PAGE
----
Republicans and Democrats said Tillerson, who is president of Exxon Mobil Corp, would be asked about his contacts with Russia, having met Putin several times. He won fresh praise from Moscow on Monday.

Senator John McCain, a leading foreign policy voice and the 2008 Republican candidate for president, told Reuters in an interview: “I have concerns. It’s very well known that he has a very close relationship with Vladimir Putin.”

There has been controversy over the role alleged Russian cyber hacking may have had on the outcome of the Nov. 8 presidential election, in which Trump defeated Democrat Hillary Clinton.

BUSINESS INTERESTS

While busily filling out his Cabinet, Trump is seeking to answer questions about how he will separate himself from his far-flung business empire before taking over the presidency on Jan. 20.

He had planned a news conference on Thursday to lay out the details but delayed it until Tuesday due to what aides said was the crush of picking people to serve in his administration.

In a series of late-night tweets on Monday, Trump said he would be leaving his business before Jan. 20 so he can focus full-time on the presidency and that he would leave his two sons, Donald Trump Jr and Eric Trump, to manage it.

He did not mention his daughter, Ivanka, who has been a central player in Trump’s business affairs and who is said to be considering a move to Washington to help her father.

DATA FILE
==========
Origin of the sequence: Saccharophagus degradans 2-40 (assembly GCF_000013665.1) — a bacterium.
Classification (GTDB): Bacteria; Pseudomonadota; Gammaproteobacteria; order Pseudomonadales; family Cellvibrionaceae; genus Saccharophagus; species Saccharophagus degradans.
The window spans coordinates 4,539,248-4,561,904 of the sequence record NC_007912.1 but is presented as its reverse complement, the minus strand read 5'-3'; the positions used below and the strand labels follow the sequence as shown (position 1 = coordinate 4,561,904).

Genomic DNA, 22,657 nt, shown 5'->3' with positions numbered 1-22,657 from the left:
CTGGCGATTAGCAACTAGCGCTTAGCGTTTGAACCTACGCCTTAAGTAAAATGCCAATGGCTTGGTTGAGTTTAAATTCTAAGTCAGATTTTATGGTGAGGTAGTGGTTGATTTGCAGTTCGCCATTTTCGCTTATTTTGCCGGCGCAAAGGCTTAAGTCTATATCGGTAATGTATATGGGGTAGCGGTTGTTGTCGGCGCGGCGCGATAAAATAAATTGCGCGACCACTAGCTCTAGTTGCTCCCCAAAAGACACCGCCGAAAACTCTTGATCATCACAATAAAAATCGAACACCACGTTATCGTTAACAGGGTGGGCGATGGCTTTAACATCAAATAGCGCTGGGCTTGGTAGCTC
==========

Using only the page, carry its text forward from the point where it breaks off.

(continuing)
“No new deals will be done during my term(s) in office,” Trump said.

He said he would hold a press conference “in the near future to discuss the business, Cabinet picks and all other topics of interest. Busy times!”

Trump chose Tillerson over 2012 Republican presidential nominee Mitt Romney, who had famously criticized Trump during the party’s fight for a nominee this year. Trump called Romney to tell him he had decided to choose someone else for the job.

“It was an honor to have been considered for secretary of state of our great country,” Romney said in a Facebook posting on Monday night.

“My discussions with President-elect Trump have been both enjoyable and enlightening. I have very high hopes that the new administration will lead the nation to greater strength, prosperity and peace.”

(Reporting by Steve Holland; Editing by Mark Heinrich)

IMAGE: ExxonMobil Chairman and CEO Rex Tillerson speaks during the IHS CERAWeek 2015 energy conference in Houston, Texas April 21, 2015.  REUTERS/Daniel Kramer